Communicating Above Water

This week I have been reflecting on language, not least because I’m writing this on a train travelling through the vowel laden Danish landscape, but also because it has been a recurrent theme within my meetings.

I am on my way back from an interesting conference on ‘Offshore Industry and Archaeology’ held in Esbjerg and sponsored by the Offshore Centre, Denmark and Syddansk University.  It is unusual to get Industry and Archaeology to sit and talk, and the financial figures casually cited by the industry delegates were enough to make an archaeologist feel very small indeed. Our conference sponsors reported a 50+ billion DKK (more than £5 billion) turnover in oil and gas and a similar amount in offshore renewables in 2011. These figures may make us feel small, but as archaeologists we must not forget that these big companies still need us, we are important. The consideration of underwater cultural heritage (UCH) and environmental impact assessments (EIAs) are prerequisites in their work, so we must learn to communicate. UCH is clearly protected in international law for e.g. the UN Convention on the Law of the Sea 1982 (Art. 149 & Art. 303) and the UNESCO Convention 2001, which whilst slow to be adopted, directly addresses activities that ‘incidentally affect’ UCH such as the offshore industry (Articles 5, 9 & 10). Within these conventions are multiple distinctions and a complex web of jurisdiction creating a fine balance between access to resources on the continental shelf and protection of them.  Whether the UNESCO Convention 2001 is adopted or not, will come down to the objections and concerns that can be made, or dispelled, by different readings of the articles – a semantic problem.  But, these questions as to connotation were not the only linguistic barrier in the room last week, it was the communication between the archaeologists and the industry delegates that called for a translator. Not, of course because we emanated from far and wide geographically, but because we do so culturally, and if we are to build our relationships and work as partners in the offshore environment we need to learn to speak the same language.  The offshore industry wants to minimize ‘risk’. For them this signifies unexpected (read expensive) delays to their projects caused by the sudden discovery of archaeology on the seabed. For us, ‘risk’ focuses upon potential damage to the UCH and the ensuing loss of knowledge about our past. As such, for industry, involving archaeologists in the very earliest planning stages of their projects, working closely with us and collecting data at a high enough resolution for archaeological interpretation can mean that they have no ‘nasty’ surprises and expensive delays when they start building. Equally this means that as archaeologists we can protect the UCH and develop a good relationship with industry that enables us to share data for research purposes. It is a symbiotic relationship. Just clarifying meaning and initiating these discussions is a good start towards building good relations, but only the start.  In Esbjerg this week, many of these Industry representatives flew in and out to deliver their company’s public relations presentation. It is a great start that they came, but a shame that they could not stay for the discussion. We can make inroads into speaking the same language, but listening is still key.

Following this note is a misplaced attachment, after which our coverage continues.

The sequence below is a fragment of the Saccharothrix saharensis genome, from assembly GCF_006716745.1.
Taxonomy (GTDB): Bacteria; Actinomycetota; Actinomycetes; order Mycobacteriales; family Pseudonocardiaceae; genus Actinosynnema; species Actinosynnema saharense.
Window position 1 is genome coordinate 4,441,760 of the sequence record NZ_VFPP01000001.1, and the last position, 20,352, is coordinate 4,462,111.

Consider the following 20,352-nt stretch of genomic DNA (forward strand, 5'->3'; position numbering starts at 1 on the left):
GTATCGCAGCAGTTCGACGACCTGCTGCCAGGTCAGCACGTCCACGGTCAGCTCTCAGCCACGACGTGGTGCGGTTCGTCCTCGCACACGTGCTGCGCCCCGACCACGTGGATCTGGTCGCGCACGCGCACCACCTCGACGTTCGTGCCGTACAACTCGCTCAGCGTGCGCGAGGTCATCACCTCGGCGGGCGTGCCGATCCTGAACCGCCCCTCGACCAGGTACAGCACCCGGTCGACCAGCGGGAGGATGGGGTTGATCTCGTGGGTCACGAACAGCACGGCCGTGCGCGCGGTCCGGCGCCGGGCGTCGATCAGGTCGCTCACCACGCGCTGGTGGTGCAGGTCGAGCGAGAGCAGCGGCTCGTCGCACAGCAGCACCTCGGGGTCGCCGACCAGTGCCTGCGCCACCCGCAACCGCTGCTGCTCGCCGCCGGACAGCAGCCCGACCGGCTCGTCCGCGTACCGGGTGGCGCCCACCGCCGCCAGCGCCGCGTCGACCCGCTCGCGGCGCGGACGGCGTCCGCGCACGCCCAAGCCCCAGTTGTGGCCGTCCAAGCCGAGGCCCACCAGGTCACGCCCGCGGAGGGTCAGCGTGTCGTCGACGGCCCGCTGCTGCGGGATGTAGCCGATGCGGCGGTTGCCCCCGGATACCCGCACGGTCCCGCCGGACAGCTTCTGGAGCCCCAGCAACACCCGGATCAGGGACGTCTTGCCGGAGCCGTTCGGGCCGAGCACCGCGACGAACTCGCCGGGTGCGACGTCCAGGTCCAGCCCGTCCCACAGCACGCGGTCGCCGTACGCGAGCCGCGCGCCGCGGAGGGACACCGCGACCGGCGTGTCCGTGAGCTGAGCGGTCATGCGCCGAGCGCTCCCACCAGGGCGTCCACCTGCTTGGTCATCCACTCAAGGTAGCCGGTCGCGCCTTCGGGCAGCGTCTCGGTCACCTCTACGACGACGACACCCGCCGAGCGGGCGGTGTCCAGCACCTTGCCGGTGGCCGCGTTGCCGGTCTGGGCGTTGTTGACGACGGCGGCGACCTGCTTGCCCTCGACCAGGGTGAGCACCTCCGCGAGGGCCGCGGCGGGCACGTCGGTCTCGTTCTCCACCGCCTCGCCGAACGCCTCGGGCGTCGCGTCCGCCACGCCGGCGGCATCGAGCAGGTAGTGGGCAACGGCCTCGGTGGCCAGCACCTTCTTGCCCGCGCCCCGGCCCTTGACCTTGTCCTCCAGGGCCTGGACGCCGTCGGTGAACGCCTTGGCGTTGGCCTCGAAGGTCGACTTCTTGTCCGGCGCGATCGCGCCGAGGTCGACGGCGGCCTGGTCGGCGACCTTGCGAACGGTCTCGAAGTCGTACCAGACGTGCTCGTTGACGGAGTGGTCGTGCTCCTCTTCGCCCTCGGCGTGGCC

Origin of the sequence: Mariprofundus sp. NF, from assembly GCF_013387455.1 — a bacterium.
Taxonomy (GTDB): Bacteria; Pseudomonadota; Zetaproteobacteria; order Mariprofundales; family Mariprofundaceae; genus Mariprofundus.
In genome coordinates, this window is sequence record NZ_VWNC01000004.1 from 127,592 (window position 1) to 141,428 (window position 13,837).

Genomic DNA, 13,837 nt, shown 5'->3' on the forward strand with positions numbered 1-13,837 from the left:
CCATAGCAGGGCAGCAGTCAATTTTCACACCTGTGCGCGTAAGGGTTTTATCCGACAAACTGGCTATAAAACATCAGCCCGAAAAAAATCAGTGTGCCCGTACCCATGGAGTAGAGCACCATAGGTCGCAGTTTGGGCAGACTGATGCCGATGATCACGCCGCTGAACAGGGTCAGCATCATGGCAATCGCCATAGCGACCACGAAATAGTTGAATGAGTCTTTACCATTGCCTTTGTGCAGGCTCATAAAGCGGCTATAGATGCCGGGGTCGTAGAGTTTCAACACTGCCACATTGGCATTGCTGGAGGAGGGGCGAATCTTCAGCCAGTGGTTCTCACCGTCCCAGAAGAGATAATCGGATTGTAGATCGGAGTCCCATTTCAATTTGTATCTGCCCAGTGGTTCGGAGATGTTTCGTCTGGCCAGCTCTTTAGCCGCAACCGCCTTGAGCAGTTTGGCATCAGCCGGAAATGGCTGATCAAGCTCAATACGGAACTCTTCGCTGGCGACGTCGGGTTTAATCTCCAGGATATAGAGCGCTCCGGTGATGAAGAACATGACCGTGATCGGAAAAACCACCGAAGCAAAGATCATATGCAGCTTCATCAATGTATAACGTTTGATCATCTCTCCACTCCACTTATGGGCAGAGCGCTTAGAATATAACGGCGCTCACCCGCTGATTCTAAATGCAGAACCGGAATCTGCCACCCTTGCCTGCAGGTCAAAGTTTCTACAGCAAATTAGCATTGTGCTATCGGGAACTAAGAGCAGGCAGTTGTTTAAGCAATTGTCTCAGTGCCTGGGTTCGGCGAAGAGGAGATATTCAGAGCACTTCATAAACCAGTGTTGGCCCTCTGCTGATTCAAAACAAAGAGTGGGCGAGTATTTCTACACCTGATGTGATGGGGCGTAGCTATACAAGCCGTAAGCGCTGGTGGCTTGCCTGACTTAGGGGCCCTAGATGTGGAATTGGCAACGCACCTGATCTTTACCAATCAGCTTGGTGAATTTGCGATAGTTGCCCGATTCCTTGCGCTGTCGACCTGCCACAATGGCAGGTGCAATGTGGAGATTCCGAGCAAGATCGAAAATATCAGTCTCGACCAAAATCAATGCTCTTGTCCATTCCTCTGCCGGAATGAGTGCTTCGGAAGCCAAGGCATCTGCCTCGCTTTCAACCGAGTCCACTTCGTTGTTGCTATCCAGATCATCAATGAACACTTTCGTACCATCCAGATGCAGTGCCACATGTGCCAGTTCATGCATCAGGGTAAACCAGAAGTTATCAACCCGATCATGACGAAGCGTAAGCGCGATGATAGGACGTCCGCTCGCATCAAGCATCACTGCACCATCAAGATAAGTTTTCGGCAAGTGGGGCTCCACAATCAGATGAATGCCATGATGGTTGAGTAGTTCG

And finally, remaining on this theme of language and listening, I am back in the (soon to be ex) heartland of the BBC in White City tomorrow learning how to interview and be interviewed. I will take note from this week’s meetings and make sure that I am not one of those interviewers who are so stuck on their agenda that they do not listen to the answers (not mentioning names, Radio 4). This is to be followed by vocal coaching, so if you hear me speaking differently this week it may be Received Pronunciation or may just be that the vocal coach is preparing us for a move to Salford.